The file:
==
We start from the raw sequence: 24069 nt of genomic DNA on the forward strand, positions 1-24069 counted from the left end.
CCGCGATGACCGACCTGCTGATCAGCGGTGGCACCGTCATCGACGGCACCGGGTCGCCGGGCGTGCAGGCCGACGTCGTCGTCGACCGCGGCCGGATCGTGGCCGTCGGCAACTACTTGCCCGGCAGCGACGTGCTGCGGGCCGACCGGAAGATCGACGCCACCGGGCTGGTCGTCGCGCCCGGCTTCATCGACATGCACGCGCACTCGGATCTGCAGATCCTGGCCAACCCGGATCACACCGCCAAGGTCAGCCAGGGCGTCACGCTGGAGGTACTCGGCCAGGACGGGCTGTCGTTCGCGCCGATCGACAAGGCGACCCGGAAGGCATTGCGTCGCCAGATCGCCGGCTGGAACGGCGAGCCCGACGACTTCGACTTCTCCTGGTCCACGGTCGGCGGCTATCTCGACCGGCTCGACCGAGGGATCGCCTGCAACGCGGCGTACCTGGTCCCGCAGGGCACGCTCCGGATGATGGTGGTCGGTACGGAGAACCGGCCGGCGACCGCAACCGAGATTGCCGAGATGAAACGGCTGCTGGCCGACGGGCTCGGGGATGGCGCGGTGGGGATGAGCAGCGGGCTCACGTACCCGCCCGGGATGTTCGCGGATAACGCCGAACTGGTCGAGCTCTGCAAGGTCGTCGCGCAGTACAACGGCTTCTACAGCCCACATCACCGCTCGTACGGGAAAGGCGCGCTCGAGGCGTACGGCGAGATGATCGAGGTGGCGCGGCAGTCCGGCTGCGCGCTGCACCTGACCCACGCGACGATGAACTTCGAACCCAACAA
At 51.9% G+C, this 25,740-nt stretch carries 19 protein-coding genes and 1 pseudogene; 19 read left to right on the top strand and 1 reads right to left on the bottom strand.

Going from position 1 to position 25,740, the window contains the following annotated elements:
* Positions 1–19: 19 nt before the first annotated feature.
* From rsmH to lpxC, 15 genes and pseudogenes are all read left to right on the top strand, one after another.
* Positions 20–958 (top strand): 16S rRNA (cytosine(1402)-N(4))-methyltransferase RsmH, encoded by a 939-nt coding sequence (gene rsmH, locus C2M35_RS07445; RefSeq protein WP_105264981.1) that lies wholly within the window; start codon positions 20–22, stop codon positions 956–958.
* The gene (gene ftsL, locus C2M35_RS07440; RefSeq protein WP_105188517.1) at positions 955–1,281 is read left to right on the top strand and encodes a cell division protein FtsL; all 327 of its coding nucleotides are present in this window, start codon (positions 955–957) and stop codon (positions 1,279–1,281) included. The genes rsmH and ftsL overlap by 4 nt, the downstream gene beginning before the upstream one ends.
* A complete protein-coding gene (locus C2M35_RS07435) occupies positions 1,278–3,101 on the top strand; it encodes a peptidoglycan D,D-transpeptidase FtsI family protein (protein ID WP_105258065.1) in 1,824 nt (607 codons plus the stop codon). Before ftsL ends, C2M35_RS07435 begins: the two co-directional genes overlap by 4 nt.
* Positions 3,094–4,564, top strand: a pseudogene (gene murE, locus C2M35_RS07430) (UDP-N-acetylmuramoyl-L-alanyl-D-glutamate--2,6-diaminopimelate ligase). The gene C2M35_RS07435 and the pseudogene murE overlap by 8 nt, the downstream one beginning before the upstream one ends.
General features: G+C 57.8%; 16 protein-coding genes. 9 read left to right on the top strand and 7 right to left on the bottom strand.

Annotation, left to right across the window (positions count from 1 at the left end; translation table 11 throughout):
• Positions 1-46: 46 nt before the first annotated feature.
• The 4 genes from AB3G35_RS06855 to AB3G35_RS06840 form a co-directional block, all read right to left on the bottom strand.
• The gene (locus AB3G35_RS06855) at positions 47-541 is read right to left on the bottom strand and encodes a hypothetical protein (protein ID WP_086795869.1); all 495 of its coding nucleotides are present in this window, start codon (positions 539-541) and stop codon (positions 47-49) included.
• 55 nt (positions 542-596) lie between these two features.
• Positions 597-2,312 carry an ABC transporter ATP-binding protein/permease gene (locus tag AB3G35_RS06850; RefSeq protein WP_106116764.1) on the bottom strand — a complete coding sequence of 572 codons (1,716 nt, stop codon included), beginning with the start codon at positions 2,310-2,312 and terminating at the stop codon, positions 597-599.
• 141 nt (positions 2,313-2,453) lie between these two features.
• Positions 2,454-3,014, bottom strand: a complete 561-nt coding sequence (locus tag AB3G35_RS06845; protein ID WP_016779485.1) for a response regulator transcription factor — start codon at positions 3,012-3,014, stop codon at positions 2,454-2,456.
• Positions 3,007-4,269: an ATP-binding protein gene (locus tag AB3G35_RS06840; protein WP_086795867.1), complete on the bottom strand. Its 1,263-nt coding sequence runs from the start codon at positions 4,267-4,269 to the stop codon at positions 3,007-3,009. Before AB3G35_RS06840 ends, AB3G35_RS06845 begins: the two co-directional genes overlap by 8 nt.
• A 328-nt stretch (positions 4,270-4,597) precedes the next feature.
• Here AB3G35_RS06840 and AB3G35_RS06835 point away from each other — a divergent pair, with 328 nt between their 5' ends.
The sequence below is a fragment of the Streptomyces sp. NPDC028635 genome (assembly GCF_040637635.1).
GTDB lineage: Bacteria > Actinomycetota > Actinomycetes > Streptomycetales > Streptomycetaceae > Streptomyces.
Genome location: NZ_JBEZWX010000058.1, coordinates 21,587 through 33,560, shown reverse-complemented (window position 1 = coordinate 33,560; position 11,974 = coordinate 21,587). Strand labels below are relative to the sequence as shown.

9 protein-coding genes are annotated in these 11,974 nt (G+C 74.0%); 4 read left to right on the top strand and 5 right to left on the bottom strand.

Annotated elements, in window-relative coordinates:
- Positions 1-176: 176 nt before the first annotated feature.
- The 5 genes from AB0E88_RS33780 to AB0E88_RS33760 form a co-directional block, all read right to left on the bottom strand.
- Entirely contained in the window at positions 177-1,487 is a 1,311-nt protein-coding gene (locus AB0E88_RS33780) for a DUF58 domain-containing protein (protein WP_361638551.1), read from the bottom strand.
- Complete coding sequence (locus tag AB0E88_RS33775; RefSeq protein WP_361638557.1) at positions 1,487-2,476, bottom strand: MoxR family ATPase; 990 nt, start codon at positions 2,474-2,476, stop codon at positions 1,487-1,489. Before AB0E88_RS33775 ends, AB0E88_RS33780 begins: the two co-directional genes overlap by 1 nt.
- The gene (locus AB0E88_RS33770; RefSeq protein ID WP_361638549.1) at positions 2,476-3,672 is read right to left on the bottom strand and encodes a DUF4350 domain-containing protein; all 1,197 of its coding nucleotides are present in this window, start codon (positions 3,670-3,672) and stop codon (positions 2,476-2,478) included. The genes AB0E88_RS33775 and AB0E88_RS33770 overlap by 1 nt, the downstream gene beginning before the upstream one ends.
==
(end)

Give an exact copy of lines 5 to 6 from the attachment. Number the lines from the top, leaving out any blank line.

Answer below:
* Positions 1–19: 19 nt before the first annotated feature.
* From rsmH to lpxC, 15 genes and pseudogenes are all read left to right on the top strand, one after another.